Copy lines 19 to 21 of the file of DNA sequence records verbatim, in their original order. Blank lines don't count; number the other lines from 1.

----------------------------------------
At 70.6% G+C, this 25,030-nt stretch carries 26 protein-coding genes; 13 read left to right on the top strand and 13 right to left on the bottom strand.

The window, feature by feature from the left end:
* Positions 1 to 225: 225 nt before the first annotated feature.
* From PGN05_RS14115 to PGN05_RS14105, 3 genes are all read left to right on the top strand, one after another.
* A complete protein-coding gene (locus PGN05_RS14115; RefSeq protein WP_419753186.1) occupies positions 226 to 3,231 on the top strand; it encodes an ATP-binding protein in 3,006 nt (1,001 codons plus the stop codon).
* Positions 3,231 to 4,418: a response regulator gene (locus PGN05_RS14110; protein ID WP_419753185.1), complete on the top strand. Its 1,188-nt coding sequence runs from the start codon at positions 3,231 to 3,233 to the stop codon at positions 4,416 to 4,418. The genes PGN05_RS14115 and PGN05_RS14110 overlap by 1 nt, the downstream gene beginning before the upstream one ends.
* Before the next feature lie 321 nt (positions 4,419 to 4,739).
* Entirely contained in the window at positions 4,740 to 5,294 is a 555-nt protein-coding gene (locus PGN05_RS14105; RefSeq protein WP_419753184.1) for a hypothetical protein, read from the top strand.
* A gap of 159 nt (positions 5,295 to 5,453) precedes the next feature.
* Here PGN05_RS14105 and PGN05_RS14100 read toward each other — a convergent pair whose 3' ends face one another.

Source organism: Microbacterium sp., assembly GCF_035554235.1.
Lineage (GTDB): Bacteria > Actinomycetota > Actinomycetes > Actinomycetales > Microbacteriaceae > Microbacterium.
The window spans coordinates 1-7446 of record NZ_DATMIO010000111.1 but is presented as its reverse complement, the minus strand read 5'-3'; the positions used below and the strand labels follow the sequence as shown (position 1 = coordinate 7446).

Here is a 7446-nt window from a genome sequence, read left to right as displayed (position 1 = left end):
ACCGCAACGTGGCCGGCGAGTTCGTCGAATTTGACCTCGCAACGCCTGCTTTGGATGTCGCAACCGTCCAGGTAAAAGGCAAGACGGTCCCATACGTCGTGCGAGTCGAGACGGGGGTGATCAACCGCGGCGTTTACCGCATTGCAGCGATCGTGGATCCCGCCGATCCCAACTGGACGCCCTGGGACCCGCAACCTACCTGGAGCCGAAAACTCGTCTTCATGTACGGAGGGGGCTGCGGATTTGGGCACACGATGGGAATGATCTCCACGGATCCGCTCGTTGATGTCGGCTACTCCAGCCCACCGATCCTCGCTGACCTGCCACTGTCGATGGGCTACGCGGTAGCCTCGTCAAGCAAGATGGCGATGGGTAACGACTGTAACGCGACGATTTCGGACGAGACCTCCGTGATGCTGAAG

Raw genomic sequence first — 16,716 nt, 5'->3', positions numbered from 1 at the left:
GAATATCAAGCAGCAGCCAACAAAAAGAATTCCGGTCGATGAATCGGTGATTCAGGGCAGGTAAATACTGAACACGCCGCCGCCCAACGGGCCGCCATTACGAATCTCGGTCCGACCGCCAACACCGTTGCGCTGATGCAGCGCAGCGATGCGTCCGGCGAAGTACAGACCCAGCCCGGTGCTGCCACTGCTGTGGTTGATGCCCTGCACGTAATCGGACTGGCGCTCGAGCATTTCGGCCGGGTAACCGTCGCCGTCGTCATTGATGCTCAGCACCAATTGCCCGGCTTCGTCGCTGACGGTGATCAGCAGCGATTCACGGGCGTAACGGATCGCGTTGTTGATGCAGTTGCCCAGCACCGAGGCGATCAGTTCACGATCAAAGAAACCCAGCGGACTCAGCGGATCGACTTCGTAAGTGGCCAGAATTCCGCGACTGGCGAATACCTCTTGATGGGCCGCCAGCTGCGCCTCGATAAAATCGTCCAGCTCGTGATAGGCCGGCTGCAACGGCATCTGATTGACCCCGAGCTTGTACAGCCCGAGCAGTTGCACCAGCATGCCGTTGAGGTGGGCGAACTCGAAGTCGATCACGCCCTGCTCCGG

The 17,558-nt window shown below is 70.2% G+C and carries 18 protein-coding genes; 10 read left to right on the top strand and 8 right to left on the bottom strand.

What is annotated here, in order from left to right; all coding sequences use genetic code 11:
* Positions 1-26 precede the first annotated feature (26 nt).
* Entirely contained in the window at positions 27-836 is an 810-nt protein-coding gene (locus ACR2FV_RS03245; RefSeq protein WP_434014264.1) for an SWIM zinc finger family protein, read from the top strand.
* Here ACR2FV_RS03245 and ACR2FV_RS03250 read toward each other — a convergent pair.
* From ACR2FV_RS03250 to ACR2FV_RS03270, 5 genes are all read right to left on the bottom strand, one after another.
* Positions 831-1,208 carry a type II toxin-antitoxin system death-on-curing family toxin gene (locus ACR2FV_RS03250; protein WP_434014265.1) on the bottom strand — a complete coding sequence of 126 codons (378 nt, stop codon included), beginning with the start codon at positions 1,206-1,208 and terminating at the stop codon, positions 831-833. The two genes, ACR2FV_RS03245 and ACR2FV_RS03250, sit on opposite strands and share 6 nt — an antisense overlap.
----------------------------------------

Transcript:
What is annotated here, in order from left to right; all coding sequences use genetic code 11:
* Positions 1-26 precede the first annotated feature (26 nt).
* Entirely contained in the window at positions 27-836 is an 810-nt protein-coding gene (locus ACR2FV_RS03245; RefSeq protein WP_434014264.1) for an SWIM zinc finger family protein, read from the top strand.